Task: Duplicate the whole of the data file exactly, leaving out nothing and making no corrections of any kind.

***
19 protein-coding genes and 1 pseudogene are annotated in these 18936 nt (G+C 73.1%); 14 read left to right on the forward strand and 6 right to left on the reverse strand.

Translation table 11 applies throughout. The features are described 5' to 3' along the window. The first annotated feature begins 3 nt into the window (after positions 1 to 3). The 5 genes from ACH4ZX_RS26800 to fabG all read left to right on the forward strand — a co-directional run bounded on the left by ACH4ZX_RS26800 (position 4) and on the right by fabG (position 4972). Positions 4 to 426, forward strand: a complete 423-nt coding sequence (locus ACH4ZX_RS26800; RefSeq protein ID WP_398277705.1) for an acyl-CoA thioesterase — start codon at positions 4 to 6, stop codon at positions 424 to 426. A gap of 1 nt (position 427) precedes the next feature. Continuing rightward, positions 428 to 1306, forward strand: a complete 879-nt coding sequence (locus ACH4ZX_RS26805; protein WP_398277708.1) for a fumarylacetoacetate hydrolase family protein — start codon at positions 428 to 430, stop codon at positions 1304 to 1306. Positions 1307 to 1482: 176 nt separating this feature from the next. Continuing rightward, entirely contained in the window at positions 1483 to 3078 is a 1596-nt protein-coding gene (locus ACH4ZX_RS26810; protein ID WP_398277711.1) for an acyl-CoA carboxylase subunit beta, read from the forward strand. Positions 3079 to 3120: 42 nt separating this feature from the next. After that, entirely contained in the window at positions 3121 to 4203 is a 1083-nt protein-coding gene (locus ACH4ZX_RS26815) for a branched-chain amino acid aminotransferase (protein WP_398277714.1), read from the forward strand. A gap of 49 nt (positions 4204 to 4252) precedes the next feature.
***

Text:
19 protein-coding genes and 1 pseudogene are annotated in these 18936 nt (G+C 73.1%); 14 read left to right on the forward strand and 6 right to left on the reverse strand.

Translation table 11 applies throughout. The features are described 5' to 3' along the window. The first annotated feature begins 3 nt into the window (after positions 1 to 3). The 5 genes from ACH4ZX_RS26800 to fabG all read left to right on the forward strand — a co-directional run bounded on the left by ACH4ZX_RS26800 (position 4) and on the right by fabG (position 4972). Positions 4 to 426, forward strand: a complete 423-nt coding sequence (locus ACH4ZX_RS26800; RefSeq protein ID WP_398277705.1) for an acyl-CoA thioesterase — start codon at positions 4 to 6, stop codon at positions 424 to 426. A gap of 1 nt (position 427) precedes the next feature. Continuing rightward, positions 428 to 1306, forward strand: a complete 879-nt coding sequence (locus ACH4ZX_RS26805; protein WP_398277708.1) for a fumarylacetoacetate hydrolase family protein — start codon at positions 428 to 430, stop codon at positions 1304 to 1306. Positions 1307 to 1482: 176 nt separating this feature from the next. Continuing rightward, entirely contained in the window at positions 1483 to 3078 is a 1596-nt protein-coding gene (locus ACH4ZX_RS26810; protein ID WP_398277711.1) for an acyl-CoA carboxylase subunit beta, read from the forward strand. Positions 3079 to 3120: 42 nt separating this feature from the next. After that, entirely contained in the window at positions 3121 to 4203 is a 1083-nt protein-coding gene (locus ACH4ZX_RS26815) for a branched-chain amino acid aminotransferase (protein WP_398277714.1), read from the forward strand. A gap of 49 nt (positions 4204 to 4252) precedes the next feature.